by David Swanson

PREAMBLE

Whereas the Universal Declaration of Human Rights is not self-enforcing,

Whereas statement of the inherent dignity and of the equal and supposedly inalienable rights of all members of the human family achieves little without a struggle against greed, injustice, tyranny, and war,

Whereas disregard and contempt for human rights could not have resulted in the barbarous acts that have outraged the conscience of humankind without the cowardice, laziness, apathy, and blind obedience of well-meaning but unengaged spectators,

Whereas proclaiming as the highest aspiration of the common people the advent of a world in which human beings shall enjoy freedom of speech and belief and freedom from fear and want doesn’t actually produce such a world,

Whereas nonviolent rebellion against tyranny and oppression must be a first resort rather than a last, and must be our constant companion into the future if justice and peace are to be achieved and maintained, (more…)

The Homeless Bach

February 21, 2012 By: NCVeditor Category: Culture, Economy, Pat LaMarche

‘Can Anyone Spare a Pair of Bootstraps?’

by Pat LaMarche

In June of 2009 PBS predicted that — according to the National Alliance to End Homelessness — “The recession will force 1.5 million more people into homelessness over the next two years.” That was 1.5 million MORE people. That makes best estimates for the number of homeless people in the U.S. anywhere from three to five million. The same PBS story says that 1.5 million of the overall total are children.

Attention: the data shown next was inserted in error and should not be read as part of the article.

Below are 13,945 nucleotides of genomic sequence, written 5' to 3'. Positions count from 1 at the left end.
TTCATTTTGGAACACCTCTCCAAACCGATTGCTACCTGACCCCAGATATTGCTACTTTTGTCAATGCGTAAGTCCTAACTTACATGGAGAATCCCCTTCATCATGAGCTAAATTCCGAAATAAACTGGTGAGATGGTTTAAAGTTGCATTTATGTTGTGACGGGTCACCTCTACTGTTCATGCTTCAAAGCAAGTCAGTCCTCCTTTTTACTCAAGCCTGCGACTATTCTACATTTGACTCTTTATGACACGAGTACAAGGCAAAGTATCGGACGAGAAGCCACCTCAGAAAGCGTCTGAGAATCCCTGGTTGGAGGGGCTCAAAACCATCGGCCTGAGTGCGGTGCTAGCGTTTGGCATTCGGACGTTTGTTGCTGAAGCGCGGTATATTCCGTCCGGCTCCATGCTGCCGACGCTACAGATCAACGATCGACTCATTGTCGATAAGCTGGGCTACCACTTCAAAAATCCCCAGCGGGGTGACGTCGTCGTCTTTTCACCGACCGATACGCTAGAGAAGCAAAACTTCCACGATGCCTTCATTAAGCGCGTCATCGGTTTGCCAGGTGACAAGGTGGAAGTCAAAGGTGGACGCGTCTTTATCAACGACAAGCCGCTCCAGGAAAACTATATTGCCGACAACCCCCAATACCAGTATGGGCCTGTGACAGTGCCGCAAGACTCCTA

These numbers are so large that it’s difficult to imagine the typical homeless person. Because homelessness is at such epidemic proportions, there is nothing typical about the conditions, circumstances, or character of the homeless.

So rather than try and imagine the entire spectrum — from aging military veteran to colicky new born — let’s just talk about one of these newer homeless folks.

Allow me to introduce a man who became homeless as a result of our nation’s economic downturn. He’s one of those million and a half extra folks added to the already existing crowd experiencing chronic homelessness. Only recently and unexpectedly, this gent found that he couldn’t keep his bills paid and a roof over his head for the first time in his life. (more…)